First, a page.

If you are a regular Hackaday reader, you’ve probably seen plenty of ESP8266 projects. After all, the inexpensive device is a workhorse for putting a project on WiFi, and it works well. There is a processor onboard, but, most often, the onboard CPU runs a stock firmware that exposes an AT command set or Lua or even BASIC. That means most projects have a separate CPU and that CPU is often–surprise–an Arduino.

It isn’t a big leap of logic to imagine an Arduino with an integrated WiFi subsystem. That’s the idea behind the MKR1000. But the real question you have to ask is: is it better to use an integrated component or just put an Arduino and ESP8266 together?

[Andreas Spiess] not only asked the question, but he answered it in a YouTube video (see below). He examines several factors on the MKR1000, the Arduino Due and Uno, and several other common boards. The examination covers performance, features, and power consumption.

We’ve covered a slew of ESP8266 projects. We’ve also seen at least two MKR1000 projects, one for an automotive project and the other controls a shower.


Filed under: Arduino Hacks, wireless hacks

Explore your weekly calendar through a tangible interface

A group of students (Kate Twomey, Leila ByronDaan Weijers, Luuk Rombouts) at the Copenhagen Institute of Interaction Design explored the creation of a tangible user interface displaying personal calendar’s meetings without using a screen.
The installation is called Timely and uses Temboo, Google Calendar API and a Genuino MKR1000 to pull all the upcoming week’s events and displaying each of them with a rotation of a laser cut base and its red strings:

The visual forecast is used to create awareness, while capacitive sensors in timely make it easy to adjust busy days by simply grabbing all three prongs of the chosen day. timely will then distribute your time more evenly throughout the day by rescheduling events and meetings, while automatically notifying attendees if needed.

Today’s Giveaway winner on Instagram is from Manila!

Here we are today announcing the winner of this week for our Instagram giveaway!

Congratulations to Thinklab.ph from Manila (Philippines) for the following picture taken at Genuino Day with Rizal High School showcasing an Arduino based battle robot: Tagisang Robotics, Salamander.  They win a Genuino MKR1000 and a Genuino Mug!

Yes, you can win it too! Here’s how:

– Follow our official Arduino.cc account on Instagram

– Share your pics on your account on Instagram using hashtag #ArduinoD16 and #GenuinoD16 and mention us with the tag @Arduino.cc

– Every thursday, from April 7th to May 26th we are going to choose one of your pics (posted starting April 2nd) and announce on this blog a winner of an Arduino or a Genuino MKR1000 and one of our t-shirt or mug for a total of of 8 lucky people. Easy enough, right?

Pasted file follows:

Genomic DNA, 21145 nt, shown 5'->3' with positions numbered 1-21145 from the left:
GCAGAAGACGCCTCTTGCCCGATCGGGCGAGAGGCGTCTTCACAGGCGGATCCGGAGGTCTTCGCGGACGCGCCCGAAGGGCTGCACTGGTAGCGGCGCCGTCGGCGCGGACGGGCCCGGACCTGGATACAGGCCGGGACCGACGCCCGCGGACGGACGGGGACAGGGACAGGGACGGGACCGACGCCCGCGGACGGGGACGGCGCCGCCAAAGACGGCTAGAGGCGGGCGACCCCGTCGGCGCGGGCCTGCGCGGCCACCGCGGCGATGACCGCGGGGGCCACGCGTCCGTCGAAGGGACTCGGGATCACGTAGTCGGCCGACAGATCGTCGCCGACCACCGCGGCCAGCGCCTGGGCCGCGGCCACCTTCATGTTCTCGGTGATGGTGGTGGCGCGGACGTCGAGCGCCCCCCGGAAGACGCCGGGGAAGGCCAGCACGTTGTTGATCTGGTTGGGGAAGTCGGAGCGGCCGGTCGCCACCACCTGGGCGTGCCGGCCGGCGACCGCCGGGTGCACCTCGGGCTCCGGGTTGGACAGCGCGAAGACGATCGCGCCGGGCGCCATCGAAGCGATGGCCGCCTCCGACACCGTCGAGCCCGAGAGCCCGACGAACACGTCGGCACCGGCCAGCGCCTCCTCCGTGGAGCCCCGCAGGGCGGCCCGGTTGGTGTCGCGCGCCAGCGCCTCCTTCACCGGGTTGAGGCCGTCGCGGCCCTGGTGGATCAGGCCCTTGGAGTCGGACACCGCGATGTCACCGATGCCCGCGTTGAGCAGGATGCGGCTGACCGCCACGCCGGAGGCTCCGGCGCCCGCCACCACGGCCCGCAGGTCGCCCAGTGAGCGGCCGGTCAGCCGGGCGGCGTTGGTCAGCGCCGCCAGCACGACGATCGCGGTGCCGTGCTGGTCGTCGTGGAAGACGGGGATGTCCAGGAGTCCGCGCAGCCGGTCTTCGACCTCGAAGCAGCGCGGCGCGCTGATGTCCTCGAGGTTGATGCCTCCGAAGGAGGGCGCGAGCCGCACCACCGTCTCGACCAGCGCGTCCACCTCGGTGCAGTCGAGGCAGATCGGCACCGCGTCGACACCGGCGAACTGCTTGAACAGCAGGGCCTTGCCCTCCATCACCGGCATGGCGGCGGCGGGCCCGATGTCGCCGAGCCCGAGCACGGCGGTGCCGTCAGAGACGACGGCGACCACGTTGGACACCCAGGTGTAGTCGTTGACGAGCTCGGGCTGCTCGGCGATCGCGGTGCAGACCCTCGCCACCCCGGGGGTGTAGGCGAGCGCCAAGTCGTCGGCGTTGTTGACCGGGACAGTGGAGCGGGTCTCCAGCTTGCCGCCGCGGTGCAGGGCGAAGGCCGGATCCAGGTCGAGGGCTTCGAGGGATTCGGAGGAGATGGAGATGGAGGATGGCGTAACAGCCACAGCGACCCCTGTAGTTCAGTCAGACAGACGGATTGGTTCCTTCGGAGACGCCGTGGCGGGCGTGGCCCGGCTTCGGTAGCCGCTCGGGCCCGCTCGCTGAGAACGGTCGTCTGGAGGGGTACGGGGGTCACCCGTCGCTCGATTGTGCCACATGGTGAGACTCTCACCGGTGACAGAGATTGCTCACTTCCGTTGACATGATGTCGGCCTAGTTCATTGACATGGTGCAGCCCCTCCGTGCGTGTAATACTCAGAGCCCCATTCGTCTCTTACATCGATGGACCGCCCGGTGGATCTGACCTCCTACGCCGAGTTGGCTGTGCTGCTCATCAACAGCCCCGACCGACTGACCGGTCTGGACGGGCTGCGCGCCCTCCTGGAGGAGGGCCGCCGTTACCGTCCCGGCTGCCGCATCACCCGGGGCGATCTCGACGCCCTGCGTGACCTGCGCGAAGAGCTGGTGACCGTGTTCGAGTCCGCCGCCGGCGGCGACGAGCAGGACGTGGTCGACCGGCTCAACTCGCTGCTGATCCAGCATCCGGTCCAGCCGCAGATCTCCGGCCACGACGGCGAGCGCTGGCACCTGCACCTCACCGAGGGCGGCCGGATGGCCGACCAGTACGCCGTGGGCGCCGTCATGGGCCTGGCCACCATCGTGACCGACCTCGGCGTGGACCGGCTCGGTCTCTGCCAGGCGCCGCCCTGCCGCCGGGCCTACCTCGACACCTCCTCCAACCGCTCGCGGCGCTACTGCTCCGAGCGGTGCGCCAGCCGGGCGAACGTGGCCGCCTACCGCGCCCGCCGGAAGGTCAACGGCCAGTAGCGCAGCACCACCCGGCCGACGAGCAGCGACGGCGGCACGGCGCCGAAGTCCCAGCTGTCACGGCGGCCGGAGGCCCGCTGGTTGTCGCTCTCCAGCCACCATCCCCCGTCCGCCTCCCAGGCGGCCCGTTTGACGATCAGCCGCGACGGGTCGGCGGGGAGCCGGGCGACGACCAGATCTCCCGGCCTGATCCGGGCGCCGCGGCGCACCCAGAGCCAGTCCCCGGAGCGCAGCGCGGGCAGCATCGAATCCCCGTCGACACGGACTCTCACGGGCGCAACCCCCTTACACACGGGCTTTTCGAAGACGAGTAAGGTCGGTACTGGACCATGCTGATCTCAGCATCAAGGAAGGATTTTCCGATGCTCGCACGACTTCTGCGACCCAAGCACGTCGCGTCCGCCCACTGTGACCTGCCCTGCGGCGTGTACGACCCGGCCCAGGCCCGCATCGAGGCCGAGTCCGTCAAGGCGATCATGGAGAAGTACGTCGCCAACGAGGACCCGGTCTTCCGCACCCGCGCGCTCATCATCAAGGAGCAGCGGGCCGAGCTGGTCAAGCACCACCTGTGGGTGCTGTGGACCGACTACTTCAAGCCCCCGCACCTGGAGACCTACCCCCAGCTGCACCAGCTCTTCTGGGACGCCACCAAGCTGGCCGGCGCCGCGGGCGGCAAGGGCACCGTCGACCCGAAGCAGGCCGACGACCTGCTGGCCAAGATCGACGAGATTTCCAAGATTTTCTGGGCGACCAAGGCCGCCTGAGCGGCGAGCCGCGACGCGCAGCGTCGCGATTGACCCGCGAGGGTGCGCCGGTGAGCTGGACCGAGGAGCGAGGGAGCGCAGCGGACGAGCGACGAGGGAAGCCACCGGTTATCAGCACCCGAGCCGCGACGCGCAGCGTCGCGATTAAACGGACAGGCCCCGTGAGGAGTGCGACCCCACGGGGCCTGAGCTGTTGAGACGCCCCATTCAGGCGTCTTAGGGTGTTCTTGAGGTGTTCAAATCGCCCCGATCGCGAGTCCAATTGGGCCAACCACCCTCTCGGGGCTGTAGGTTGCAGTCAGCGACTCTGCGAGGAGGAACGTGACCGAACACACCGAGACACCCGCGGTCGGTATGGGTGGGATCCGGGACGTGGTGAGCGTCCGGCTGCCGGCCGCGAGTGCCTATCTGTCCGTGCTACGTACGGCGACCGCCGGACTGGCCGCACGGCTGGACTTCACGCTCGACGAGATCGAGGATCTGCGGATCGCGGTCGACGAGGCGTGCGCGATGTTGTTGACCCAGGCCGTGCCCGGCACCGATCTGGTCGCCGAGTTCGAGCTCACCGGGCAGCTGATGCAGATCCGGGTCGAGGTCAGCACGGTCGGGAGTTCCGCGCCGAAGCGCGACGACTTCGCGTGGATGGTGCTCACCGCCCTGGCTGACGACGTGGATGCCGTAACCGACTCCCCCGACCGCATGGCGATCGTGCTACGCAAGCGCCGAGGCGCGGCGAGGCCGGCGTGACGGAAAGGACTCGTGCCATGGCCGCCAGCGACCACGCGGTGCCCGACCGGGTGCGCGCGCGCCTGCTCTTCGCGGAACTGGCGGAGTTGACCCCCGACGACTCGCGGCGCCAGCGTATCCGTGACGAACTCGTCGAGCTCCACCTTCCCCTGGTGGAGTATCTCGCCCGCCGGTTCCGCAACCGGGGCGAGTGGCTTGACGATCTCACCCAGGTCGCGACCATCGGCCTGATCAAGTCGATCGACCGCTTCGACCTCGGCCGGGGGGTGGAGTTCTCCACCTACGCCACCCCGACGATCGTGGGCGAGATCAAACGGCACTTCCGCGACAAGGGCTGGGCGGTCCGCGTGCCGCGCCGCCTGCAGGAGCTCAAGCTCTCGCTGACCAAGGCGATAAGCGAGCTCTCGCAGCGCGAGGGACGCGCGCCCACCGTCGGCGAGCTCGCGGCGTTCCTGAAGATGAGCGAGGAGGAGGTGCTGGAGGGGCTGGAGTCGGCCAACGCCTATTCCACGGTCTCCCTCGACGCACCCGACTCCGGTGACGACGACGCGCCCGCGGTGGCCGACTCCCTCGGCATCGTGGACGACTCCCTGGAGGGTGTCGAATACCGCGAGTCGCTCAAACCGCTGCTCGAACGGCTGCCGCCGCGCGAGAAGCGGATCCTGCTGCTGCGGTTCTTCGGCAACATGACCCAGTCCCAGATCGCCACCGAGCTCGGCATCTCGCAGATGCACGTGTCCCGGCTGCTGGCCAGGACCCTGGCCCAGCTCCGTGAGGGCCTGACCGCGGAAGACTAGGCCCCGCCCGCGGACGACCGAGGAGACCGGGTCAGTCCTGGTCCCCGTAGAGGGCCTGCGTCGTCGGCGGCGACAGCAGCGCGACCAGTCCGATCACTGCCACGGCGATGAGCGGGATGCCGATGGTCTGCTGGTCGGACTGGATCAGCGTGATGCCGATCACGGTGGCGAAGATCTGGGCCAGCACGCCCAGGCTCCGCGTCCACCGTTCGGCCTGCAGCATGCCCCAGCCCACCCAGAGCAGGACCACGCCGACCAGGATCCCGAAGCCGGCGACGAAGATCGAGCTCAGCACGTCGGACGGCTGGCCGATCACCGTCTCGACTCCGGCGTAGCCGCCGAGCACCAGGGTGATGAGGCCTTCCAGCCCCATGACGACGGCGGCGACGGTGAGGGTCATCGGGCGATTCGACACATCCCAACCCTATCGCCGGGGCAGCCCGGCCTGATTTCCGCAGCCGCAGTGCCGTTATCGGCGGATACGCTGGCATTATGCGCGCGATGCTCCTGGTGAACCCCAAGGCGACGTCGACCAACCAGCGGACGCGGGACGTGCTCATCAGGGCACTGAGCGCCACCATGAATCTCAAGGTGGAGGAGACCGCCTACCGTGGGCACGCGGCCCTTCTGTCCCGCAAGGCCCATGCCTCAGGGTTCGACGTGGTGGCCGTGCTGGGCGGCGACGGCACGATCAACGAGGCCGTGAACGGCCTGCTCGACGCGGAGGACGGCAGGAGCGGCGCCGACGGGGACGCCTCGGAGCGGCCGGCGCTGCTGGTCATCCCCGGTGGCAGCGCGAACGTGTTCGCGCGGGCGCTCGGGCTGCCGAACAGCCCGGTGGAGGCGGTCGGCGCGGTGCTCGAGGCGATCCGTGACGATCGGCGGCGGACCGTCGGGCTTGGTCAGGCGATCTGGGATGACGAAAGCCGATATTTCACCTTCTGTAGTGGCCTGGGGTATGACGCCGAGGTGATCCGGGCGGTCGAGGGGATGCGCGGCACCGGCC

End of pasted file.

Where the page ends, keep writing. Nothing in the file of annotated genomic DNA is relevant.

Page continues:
Remember to share cool pictures regarding Arduino and Genuino moments in your community also beyond Arduino and Genuino Day.
Show us your talent!

Pump up the volume of your party with Boogie cup

The Boogie Cup is an interactive project controlling the music volume according to the number of cups used in a party and allowing party-goers to follow each other on Spotify. How does it work?

The Boogie Cup Holder uses an infrared distance sensor to detect how many cups are in the stack. As guests take cups, the sensor detects a change in distance, and increases the volume at the party. The Genuino MKR1000 wifi chip connects the Boogie Cup to the Spotify API. When two guests pass by with similar playlists, their cups light up. When they cheers, a message is sent to a server that enables each user to follow each other on Spotify.

The device was created by a team of student (Sophie Chow, Priscila Ferreira, Lars Kaltenbach, Mary Mikhail) during a 4-day exploration into Physical Computing  during the Interaction Design Programme at CIID with the support of Massimo Banzi and Dario Buzzini, with the aim to encourage new behaviors with ordinary objects.

 

The giveaway winner on Instagram for April 14th is…

We’re happy to announce the second winner of the Instagram giveaway!

Congratulations to Emmanuel Ani from Accra (Ghana) for the following picture taken at Genuino Day organized together with Mark Acquaisie Antwi, Andrew Kattenstroth, Atitsogbui Patrick Keli, Selorm Atsatsa, Humphery Batierah, Akati Micah .  He wins a Genuino MKR1000 and a Genuino Mug!

 

Feel like winning too? Participate now:

– Follow our official Arduino.cc account on Instagram

– Share your pics on your account on Instagram using hashtag #ArduinoD16 and #GenuinoD16 and mention us with the tag @Arduino.cc

– Every thursday, from April 7th to May 26th we are going to choose one of your pics (posted starting April 2nd) and announce on this blog a winner of an Arduino or a Genuino MKR1000 and one of our t-shirt or mug for a total of of 8 lucky people. Easy enough, right?

Remember to share cool pictures regarding Arduino and Genuino moments in your community also beyond Arduino and Genuino Day.
Show us your talent!